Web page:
Lancashire’s share of Kinesis’ third-party capital profits grows in Q3

by Artemis on November 5, 2014

Specialty insurance and reinsurance company Lancashire Holdings reported a growing contribution from its third-party reinsurance capital unit Kinesis Capital Management this morning, as its share of Kinesis’ profits and corresponding fee income grew.

For the third-quarter of 2014 Lancashire reported a share of profits of associates, which is largely due to Lancashire’s 10% equity interest in the Kinesis vehicle, of $1.8 million for the quarter. This is up on the $0.9 million reported in Q2 and $1.6 million reported in Q1, showing that the premium profit from Kinesis’ third-party reinsurance capital management business is beginning to flow through.

A year earlier in Q3 2013 the number was higher at $2.5 million, but that was related to Lancashire’s interest in the Accordion and Saltire collateralized reinsurance and retrocession sidecar vehicles.

For the first nine months of 2014 the share of profits of associates has reached $4.3 million, lower than that seen in 2013 of $8.7 million, but again the 2013 number was due to Lancashire’s more established Accordion and Saltire vehicles, while Kinesis Capital Management only began deploying third-party capital in earnest at the January 2014 renewals and it takes time for the premium income to flow through.

Additionally, as well as a share of profits, Lancashire reported that it earned an underwriting fee of $2.9 million for underwriting services that Kinesis Capital Management provided to the Kinesis vehicle. For the first nine months of the year that figure rises to $4.3 million for underwriting services rendered by Kinesis.

So Kinesis is continuing to show promise and is now more than paying its way, by returning profit and fee income to Lancashire. Kinesis Capital Management has now deployed approximately $340 million of fully-collateralized reinsurance capacity since the units inception and is likely in the midst of establishing its opportunities for the January renewals, so that number may grow further.

Lancashire is another re/insurance firm which has further diversified its operations over the last few years. Maintaining a largely specialty reinsurance risks focus and now writing much less property catastrophe retrocession business, the third-quarter saw its investment in Lloyd’s specialist Cathedral really adding to the firms income.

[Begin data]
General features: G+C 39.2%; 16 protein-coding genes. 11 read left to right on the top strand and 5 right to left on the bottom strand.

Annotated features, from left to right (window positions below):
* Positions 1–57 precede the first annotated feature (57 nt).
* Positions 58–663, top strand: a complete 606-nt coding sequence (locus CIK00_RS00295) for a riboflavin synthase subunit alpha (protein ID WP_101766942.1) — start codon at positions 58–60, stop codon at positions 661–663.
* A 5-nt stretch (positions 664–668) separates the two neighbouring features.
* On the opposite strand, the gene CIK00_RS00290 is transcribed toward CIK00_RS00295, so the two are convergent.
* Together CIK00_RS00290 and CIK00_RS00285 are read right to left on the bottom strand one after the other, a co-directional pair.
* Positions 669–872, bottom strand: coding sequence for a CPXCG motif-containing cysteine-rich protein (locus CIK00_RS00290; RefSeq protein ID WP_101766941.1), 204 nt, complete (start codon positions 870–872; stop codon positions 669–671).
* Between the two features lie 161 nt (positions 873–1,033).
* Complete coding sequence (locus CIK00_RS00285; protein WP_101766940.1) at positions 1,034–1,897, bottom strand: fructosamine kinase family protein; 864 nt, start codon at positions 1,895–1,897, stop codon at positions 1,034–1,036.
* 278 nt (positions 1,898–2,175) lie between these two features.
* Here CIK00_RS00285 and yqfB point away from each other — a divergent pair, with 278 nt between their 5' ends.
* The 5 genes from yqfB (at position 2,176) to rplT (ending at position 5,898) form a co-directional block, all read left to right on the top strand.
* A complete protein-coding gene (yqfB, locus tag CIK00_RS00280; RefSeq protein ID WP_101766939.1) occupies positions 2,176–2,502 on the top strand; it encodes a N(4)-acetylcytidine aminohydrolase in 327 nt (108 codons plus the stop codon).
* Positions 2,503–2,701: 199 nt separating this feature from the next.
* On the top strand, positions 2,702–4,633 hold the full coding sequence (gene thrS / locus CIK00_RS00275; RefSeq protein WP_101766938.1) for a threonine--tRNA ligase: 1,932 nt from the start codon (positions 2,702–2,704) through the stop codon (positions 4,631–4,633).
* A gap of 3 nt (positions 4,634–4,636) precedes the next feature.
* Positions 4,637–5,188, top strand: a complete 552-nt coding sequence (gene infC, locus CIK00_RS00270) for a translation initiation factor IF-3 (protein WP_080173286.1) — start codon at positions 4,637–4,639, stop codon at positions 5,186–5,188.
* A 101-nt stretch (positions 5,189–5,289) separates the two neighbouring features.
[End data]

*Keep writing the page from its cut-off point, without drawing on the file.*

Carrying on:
Lancashire reported increased premiums written and income with much of the growth coming due to the Cathedral acquisition. The combined ratio and loss ratio also improved in Q3 which helped the firm to extract more profit from the business underwritten.

The difficult market environment continues to require discipline and cycle management and Lancashire CEO Alex Maloney explained the firms approach; “2014 has been a challenging year for the specialty insurance market as we are firmly in the soft phase of the underwriting cycle. But managing the cycle is one of the key skills of the Lancashire Group of companies.”

In fact, market conditions right now are possibly the toughest that Lancashire has seen in its history, explained Maloney, but he feels that the firm has built the right team, strategy and platform to successfully navigate this soft cycle and to leave itself options as conditions improve.

As well as being disciplined in the reinsurance business it underwrites, Lancashire is also making the most of soft market pricing to ensure it uses outwards reinsurance to its best advantage.

“The silver lining of the highly competitive market is the ability for Lancashire to maintain its core inwards portfolio while managing net exposures through greatly improved pricing, terms and conditions on the outward placements. Lancashire has always said that we focus on the risk-adjusted return, and our net risk for both catastrophe and non-catastrophe exposures is now at an historically low level,” commented Maloney.

Lancashire is focusing on profitability per unit of risk underwritten, with the combined ratio being one of its most important metrics right now. Maloney continued; “The key is that Lancashire, Cathedral and Kinesis are continuing to manage the soft cycle phase with excellent combined ratios, which we believe are the strongest correlator to increasing book value per share over time factoring in our dividend.”

Lancashire looks set to continue to manage the current soft market cycle, with the help of its now broader platform and growing third-party reinsurance capital management options available through Kinesis.

Maloney said; “The market is not without challenges, but the Lancashire business model was always designed in the knowledge that we have to cater for all phases of the cycle. The work we have done over the last couple of years in widening the base of our income, and adding to our underwriting resources, reinforces our ability to trade successfully through all conditions. We are continuing to match our capital to the available opportunity and the current repurchase of our shares, as well as the announcement of our special dividend, are a continuing demonstration of the active management of our business throughout the cycle.”

More Lancashire Holdings and Kinesis Capital Management reading:

Pricing pressure persists, renewals to see aggressive targets: Lancashire CEO.

Kinesis raises another $50m for mid-year renewal deployment.

ILS investment manager interview: Darren Redhead, CEO of Kinesis Capital Management Limited.

Lower profits at Lancashire but third-party capital contributes positively.

Lancashire discusses its Kinesis offering and why it’s different.

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